The secret of successful 25 minute meetings

| September 5, 2018

Business professionals everywhere in every company need meetings. We need them at work because when they work, they are valuable. Clear actions get set, decisions are made and the whole business moves forward.

But what we don’t need is for meetings to waste our time, money and resources.

Too often I have heard business people say that they spend all day in meetings, so their evenings (when they should be with their families, friends or enjoying leisure time) are spent doing their actual work or catching up on emails they have missed.

Parkinson’s Law explains that ‘work expands so as to fill the time available for its completion’. Hence, when you give people time to get stuff done, they will use whatever time you allow them.

That is what happens when we default to 60-minute meetings, where in fact, we could get the same amount of work done in half that time.

So what we need is a 25-minute meeting. A meeting that is short, sharp and productive. A meeting that gets the job done efficiently. A meeting that gets more value in way less time.

Half the time, double the value

As far back as 1911, Frederick Taylor Winslow, one of the very first management consultants, made the connection between productivity, effort, and rest or breaks. He found that people who gave a focused amount of effort for 25 minutes, and then spent the next 35 minutes resting, increased productivity by 600 per cent.

In addition, Francesco Cirillo’s book The Pomodoro Technique centres around short bursts of work for 25 minutes at a time, followed by a short 5-minute break. This choice of 25 minutes was not arbitrary and was based on several different trials, experiments and iterations.

It’s a fact: when we concentrate our efforts in shorter, controlled periods of time, then we achieve more. So here’s how to have a super productive meeting in just 25 minutes (yes, really).

The 25-minute meeting plan

Even if you can’t get every single meeting down to 25 minutes, when you apply the following principles, you will almost definitely reduce the amount of time you are wasting in unproductive meetings.

1. Set yourself up for success

What is the purpose of the meeting? If there is no purpose, then there is no meeting. It really is as simple as that. When you’re sure you have a good reason to meet, then, and only then, do you think about inviting anybody else. Who are the right people to be there? Answer: it is not everyone and the cat. Be clear on the process you will follow to get the outcomes desired from the meeting.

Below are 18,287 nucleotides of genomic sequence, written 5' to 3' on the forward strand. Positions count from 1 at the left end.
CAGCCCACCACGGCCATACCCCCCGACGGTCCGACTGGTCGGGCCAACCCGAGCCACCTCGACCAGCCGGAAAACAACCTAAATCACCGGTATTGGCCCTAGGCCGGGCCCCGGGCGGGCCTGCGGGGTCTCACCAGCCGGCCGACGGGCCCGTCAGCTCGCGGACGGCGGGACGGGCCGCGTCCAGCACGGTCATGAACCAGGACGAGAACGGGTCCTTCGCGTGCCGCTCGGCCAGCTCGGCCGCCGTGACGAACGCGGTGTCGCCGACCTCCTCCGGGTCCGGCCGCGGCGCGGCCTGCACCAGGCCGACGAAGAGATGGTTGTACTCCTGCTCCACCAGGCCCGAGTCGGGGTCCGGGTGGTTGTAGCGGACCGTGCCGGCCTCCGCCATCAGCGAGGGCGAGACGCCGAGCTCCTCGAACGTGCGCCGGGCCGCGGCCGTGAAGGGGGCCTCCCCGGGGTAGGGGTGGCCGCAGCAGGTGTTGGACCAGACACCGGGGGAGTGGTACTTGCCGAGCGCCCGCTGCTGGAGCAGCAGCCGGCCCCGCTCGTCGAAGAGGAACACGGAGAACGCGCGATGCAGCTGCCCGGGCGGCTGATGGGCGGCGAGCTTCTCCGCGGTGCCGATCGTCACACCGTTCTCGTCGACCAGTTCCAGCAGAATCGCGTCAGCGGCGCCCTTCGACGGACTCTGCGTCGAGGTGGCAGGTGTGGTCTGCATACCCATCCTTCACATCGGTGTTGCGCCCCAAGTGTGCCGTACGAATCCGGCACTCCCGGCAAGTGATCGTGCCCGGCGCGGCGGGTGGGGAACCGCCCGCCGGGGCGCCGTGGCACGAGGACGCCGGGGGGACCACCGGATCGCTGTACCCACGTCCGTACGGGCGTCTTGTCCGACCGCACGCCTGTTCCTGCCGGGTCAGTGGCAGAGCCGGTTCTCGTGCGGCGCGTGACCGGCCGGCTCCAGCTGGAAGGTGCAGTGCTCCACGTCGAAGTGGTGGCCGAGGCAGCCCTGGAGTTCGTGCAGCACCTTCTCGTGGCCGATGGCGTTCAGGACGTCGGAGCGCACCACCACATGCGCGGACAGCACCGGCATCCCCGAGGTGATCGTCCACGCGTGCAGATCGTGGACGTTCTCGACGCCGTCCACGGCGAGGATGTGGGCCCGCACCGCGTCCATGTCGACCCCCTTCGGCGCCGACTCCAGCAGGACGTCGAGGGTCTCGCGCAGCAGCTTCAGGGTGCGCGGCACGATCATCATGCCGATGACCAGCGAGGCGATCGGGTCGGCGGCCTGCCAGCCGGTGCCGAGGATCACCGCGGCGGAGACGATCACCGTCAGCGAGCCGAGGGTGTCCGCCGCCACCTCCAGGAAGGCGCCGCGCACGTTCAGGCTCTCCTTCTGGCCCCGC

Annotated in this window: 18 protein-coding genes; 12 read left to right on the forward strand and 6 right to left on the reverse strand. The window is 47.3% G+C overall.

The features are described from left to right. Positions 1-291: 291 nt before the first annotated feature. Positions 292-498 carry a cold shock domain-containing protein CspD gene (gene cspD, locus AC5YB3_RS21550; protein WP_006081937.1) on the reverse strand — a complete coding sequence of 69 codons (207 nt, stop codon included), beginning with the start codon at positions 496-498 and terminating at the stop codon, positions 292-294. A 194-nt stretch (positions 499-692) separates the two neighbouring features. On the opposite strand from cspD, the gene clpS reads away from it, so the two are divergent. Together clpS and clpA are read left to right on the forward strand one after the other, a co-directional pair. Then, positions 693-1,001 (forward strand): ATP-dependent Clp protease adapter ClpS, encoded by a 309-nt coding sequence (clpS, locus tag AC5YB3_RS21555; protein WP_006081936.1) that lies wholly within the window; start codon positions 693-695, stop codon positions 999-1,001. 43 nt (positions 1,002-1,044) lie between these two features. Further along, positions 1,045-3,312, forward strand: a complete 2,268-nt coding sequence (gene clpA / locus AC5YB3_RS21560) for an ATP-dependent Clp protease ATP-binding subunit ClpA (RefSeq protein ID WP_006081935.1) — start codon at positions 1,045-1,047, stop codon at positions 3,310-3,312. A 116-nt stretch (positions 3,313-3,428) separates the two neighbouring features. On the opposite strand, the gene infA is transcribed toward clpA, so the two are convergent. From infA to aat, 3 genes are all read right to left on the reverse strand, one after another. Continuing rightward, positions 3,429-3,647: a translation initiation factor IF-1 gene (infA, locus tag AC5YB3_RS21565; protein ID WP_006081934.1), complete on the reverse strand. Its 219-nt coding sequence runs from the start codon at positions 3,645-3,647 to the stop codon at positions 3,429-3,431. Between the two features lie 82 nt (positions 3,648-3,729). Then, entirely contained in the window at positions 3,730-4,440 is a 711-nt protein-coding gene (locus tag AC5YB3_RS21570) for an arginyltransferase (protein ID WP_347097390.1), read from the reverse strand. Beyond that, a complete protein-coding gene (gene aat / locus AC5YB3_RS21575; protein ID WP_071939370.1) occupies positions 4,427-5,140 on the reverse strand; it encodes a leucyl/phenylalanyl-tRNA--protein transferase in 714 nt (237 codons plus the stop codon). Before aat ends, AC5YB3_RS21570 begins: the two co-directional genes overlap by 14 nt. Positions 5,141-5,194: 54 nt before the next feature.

2. Show up ready to go by setting clear rules of engagement

Send out a focused agenda well in advance to give everyone time to prepare. Be clear on the start time and start-on time, no matter what, and who. You will start the meeting on time regardless of whether everyone is there (senior managers included!) Ban (or at least limit) tech during the meeting to keep everyone’s focus.

3. Have everyone step up and share their genius with the group

Use Scan, Focus, Act, which was devised by Jim Channon, Frank Burns and Linda Nelson in 1983 to conduct the meeting and produce results.

Scan (12 minutes). What are we here for? What is the context surrounding the meeting? What do people have to contribute to the discussion?
Focus (8 minutes). What are the two or three things that require our attention, or are driving our decision making or problem solving?
Act (5 minutes). What else do we need to do? What actions are required? What will happen next?

Decide now and switch

Making the decision to do 25-minute meetings is at the heart of your success.
Follow through on your commitments and actions before, during and after the meeting to hold your new strategy and everyone involved to account. I promise once you do this, you will become a 25-minute meeting action hero in no time.

9 steps to a 25-minuite meeting

1. Purpose – Why are we here?
2. People – Who do we need?
3. Process – How will we work?
4. Prepared – I’m ready
5. Punctual – I’m here
6. Present – I’m focused
7. Participate – We contribute
8. Produce – We do the work
9. Proceed – We follow through